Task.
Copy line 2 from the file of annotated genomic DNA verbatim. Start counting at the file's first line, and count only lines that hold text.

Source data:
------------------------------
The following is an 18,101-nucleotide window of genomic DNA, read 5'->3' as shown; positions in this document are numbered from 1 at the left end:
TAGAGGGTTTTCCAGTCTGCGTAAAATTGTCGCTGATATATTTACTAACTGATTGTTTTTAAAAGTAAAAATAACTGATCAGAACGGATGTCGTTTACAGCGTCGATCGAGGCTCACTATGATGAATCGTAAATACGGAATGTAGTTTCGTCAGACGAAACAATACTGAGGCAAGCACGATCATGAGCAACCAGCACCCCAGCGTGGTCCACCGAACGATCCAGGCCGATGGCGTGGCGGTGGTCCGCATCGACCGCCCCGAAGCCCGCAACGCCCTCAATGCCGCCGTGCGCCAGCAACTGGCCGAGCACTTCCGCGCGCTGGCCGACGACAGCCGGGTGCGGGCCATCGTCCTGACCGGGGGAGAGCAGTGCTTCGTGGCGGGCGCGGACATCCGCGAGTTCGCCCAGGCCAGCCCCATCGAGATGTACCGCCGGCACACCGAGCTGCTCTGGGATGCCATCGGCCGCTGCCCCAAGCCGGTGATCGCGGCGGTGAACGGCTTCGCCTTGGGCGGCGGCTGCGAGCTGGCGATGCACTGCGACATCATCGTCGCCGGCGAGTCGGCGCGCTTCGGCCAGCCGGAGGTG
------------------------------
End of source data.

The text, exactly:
TAGAGGGTTTTCCAGTCTGCGTAAAATTGTCGCTGATATATTTACTAACTGATTGTTTTTAAAAGTAAAAATAACTGATCAGAACGGATGTCGTTTACAGCGTCGATCGAGGCTCACTATGATGAATCGTAAATACGGAATGTAGTTTCGTCAGACGAAACAATACTGAGGCAAGCACGATCATGAGCAACCAGCACCCCAGCGTGGTCCACCGAACGATCCAGGCCGATGGCGTGGCGGTGGTCCGCATCGACCGCCCCGAAGCCCGCAACGCCCTCAATGCCGCCGTGCGCCAGCAACTGGCCGAGCACTTCCGCGCGCTGGCCGACGACAGCCGGGTGCGGGCCATCGTCCTGACCGGGGGAGAGCAGTGCTTCGTGGCGGGCGCGGACATCCGCGAGTTCGCCCAGGCCAGCCCCATCGAGATGTACCGCCGGCACACCGAGCTGCTCTGGGATGCCATCGGCCGCTGCCCCAAGCCGGTGATCGCGGCGGTGAACGGCTTCGCCTTGGGCGGCGGCTGCGAGCTGGCGATGCACTGCGACATCATCGTCGCCGGCGAGTCGGCGCGCTTCGGCCAGCCGGAGGTG